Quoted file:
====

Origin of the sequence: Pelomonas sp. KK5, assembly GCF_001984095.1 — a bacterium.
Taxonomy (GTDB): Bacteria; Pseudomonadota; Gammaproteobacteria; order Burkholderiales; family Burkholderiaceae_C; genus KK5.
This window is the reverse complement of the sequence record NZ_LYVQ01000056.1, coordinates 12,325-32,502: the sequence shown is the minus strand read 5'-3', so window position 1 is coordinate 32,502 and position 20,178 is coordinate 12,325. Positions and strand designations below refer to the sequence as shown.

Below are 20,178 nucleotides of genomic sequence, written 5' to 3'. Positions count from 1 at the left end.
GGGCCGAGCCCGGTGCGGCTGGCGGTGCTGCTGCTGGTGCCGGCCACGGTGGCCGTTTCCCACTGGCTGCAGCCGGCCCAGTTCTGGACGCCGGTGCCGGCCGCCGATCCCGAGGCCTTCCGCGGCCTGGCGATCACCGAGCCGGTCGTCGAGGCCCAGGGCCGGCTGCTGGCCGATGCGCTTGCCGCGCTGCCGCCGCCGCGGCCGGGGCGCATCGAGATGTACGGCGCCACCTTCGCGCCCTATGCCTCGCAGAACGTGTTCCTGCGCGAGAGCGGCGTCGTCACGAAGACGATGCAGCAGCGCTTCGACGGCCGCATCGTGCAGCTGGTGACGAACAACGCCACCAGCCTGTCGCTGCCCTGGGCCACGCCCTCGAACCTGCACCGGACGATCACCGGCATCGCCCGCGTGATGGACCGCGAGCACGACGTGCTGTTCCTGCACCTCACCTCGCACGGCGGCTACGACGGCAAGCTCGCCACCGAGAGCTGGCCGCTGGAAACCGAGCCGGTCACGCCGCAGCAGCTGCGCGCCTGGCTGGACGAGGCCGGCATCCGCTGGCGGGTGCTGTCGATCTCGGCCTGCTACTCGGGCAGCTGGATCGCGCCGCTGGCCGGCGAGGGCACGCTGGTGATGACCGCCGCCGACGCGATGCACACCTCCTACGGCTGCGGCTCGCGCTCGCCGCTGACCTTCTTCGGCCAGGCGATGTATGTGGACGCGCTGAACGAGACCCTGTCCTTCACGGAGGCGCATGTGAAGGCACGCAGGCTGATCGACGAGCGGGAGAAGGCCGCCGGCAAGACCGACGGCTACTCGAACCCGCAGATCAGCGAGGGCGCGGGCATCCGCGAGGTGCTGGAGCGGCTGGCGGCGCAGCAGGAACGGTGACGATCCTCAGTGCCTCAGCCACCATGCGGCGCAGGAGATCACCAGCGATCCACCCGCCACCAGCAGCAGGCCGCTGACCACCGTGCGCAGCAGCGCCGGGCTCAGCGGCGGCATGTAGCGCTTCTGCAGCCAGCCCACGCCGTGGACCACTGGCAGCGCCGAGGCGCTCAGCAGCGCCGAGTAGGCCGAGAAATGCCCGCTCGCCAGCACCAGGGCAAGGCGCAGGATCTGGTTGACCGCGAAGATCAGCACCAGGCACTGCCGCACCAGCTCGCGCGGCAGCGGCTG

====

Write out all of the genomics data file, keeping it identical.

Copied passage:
Origin of the sequence: Pelomonas sp. KK5, assembly GCF_001984095.1 — a bacterium.
Taxonomy (GTDB): Bacteria; Pseudomonadota; Gammaproteobacteria; order Burkholderiales; family Burkholderiaceae_C; genus KK5.
This window is the reverse complement of the sequence record NZ_LYVQ01000056.1, coordinates 12,325-32,502: the sequence shown is the minus strand read 5'-3', so window position 1 is coordinate 32,502 and position 20,178 is coordinate 12,325. Positions and strand designations below refer to the sequence as shown.

Below are 20,178 nucleotides of genomic sequence, written 5' to 3'. Positions count from 1 at the left end.
GGGCCGAGCCCGGTGCGGCTGGCGGTGCTGCTGCTGGTGCCGGCCACGGTGGCCGTTTCCCACTGGCTGCAGCCGGCCCAGTTCTGGACGCCGGTGCCGGCCGCCGATCCCGAGGCCTTCCGCGGCCTGGCGATCACCGAGCCGGTCGTCGAGGCCCAGGGCCGGCTGCTGGCCGATGCGCTTGCCGCGCTGCCGCCGCCGCGGCCGGGGCGCATCGAGATGTACGGCGCCACCTTCGCGCCCTATGCCTCGCAGAACGTGTTCCTGCGCGAGAGCGGCGTCGTCACGAAGACGATGCAGCAGCGCTTCGACGGCCGCATCGTGCAGCTGGTGACGAACAACGCCACCAGCCTGTCGCTGCCCTGGGCCACGCCCTCGAACCTGCACCGGACGATCACCGGCATCGCCCGCGTGATGGACCGCGAGCACGACGTGCTGTTCCTGCACCTCACCTCGCACGGCGGCTACGACGGCAAGCTCGCCACCGAGAGCTGGCCGCTGGAAACCGAGCCGGTCACGCCGCAGCAGCTGCGCGCCTGGCTGGACGAGGCCGGCATCCGCTGGCGGGTGCTGTCGATCTCGGCCTGCTACTCGGGCAGCTGGATCGCGCCGCTGGCCGGCGAGGGCACGCTGGTGATGACCGCCGCCGACGCGATGCACACCTCCTACGGCTGCGGCTCGCGCTCGCCGCTGACCTTCTTCGGCCAGGCGATGTATGTGGACGCGCTGAACGAGACCCTGTCCTTCACGGAGGCGCATGTGAAGGCACGCAGGCTGATCGACGAGCGGGAGAAGGCCGCCGGCAAGACCGACGGCTACTCGAACCCGCAGATCAGCGAGGGCGCGGGCATCCGCGAGGTGCTGGAGCGGCTGGCGGCGCAGCAGGAACGGTGACGATCCTCAGTGCCTCAGCCACCATGCGGCGCAGGAGATCACCAGCGATCCACCCGCCACCAGCAGCAGGCCGCTGACCACCGTGCGCAGCAGCGCCGGGCTCAGCGGCGGCATGTAGCGCTTCTGCAGCCAGCCCACGCCGTGGACCACTGGCAGCGCCGAGGCGCTCAGCAGCGCCGAGTAGGCCGAGAAATGCCCGCTCGCCAGCACCAGGGCAAGGCGCAGGATCTGGTTGACCGCGAAGATCAGCACCAGGCACTGCCGCACCAGCTCGCGCGGCAGCGGCTG